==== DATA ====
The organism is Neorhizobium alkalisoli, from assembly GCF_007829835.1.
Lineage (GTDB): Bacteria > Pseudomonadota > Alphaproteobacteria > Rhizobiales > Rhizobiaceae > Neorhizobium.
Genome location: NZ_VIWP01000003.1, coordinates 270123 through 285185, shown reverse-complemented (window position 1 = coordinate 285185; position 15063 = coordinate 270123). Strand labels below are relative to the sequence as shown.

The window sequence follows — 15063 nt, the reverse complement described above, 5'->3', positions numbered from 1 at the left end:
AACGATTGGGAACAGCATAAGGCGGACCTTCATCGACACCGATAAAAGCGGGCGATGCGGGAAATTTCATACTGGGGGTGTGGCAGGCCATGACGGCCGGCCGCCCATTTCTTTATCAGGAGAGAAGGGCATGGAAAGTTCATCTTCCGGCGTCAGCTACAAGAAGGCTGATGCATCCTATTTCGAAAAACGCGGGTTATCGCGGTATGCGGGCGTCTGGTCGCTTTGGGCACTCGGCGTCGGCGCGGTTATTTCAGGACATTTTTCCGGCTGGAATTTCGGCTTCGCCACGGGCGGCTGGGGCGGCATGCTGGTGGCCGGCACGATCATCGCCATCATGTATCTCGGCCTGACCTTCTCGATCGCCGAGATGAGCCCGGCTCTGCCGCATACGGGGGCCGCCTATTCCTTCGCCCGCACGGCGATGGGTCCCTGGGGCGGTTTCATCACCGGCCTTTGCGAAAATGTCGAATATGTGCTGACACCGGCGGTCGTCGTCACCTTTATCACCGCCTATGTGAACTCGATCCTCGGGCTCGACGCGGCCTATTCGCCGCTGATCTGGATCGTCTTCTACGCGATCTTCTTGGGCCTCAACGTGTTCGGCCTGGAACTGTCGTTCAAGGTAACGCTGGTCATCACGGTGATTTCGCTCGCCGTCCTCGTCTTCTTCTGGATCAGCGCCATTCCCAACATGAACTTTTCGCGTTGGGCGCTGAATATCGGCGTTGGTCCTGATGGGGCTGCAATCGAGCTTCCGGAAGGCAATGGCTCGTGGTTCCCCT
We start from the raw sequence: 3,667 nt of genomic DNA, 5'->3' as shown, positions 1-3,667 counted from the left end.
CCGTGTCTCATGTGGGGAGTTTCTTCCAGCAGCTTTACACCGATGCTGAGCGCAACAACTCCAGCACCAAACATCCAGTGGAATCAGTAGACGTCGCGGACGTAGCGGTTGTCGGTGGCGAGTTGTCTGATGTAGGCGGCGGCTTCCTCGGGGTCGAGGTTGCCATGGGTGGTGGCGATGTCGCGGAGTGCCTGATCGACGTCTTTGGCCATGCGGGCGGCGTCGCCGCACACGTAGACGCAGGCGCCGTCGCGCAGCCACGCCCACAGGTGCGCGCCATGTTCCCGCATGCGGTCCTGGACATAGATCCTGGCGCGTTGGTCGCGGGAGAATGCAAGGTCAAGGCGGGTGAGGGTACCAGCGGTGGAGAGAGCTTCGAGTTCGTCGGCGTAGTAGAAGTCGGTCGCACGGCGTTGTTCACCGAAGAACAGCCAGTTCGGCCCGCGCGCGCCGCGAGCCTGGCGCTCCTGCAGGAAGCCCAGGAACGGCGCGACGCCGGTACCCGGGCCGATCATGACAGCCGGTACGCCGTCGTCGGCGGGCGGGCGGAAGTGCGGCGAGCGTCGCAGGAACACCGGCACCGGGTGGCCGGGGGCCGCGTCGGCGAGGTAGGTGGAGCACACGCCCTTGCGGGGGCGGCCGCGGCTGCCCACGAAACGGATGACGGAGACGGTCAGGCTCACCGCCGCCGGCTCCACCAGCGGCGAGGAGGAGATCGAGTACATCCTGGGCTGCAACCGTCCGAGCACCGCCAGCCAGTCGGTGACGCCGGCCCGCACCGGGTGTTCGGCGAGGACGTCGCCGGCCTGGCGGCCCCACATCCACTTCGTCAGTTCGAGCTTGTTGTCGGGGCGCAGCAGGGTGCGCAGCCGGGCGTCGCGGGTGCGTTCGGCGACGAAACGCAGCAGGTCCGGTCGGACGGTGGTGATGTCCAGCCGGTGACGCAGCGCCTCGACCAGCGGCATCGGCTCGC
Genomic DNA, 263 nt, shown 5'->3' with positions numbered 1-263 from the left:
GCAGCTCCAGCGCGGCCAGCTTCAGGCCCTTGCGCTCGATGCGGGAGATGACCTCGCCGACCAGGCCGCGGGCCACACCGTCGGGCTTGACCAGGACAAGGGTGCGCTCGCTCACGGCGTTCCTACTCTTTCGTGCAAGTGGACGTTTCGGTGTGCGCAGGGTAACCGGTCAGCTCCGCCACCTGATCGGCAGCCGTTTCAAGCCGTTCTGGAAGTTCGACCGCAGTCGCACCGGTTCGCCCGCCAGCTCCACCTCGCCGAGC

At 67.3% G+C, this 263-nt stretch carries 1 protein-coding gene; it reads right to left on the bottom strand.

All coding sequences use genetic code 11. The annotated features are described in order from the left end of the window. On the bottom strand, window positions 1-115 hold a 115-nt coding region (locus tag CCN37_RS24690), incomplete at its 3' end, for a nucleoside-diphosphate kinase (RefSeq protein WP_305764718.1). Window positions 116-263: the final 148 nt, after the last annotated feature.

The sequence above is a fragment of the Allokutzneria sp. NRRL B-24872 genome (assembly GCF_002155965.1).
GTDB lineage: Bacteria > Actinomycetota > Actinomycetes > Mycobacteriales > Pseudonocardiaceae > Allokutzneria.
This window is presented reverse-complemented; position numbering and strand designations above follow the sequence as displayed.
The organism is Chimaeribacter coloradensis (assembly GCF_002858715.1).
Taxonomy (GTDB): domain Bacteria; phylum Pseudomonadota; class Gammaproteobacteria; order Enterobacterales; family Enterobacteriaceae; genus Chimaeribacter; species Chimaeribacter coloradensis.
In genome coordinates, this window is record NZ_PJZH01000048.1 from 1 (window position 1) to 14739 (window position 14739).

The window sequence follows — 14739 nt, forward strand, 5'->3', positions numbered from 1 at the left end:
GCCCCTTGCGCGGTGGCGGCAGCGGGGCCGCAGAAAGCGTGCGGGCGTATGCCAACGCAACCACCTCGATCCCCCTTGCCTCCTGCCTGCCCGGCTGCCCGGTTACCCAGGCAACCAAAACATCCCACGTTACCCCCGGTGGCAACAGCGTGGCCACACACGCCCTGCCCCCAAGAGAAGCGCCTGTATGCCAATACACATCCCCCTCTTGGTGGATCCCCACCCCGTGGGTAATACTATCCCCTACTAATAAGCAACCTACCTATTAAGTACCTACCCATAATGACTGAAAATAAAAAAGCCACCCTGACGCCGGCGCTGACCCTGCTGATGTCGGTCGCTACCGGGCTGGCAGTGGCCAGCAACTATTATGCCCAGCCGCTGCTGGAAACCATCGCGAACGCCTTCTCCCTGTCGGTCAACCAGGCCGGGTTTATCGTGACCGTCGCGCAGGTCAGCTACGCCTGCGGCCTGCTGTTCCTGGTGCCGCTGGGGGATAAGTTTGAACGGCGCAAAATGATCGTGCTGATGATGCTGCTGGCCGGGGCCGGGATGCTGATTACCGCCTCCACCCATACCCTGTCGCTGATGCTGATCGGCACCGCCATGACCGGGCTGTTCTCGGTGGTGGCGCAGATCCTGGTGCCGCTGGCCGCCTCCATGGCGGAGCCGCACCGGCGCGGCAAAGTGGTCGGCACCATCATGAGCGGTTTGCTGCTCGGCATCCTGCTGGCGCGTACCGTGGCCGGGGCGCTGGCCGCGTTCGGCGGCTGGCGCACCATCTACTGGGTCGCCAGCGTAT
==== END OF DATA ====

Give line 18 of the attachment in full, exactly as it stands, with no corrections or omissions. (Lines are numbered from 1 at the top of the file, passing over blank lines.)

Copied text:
The window sequence follows — 14739 nt, forward strand, 5'->3', positions numbered from 1 at the left end: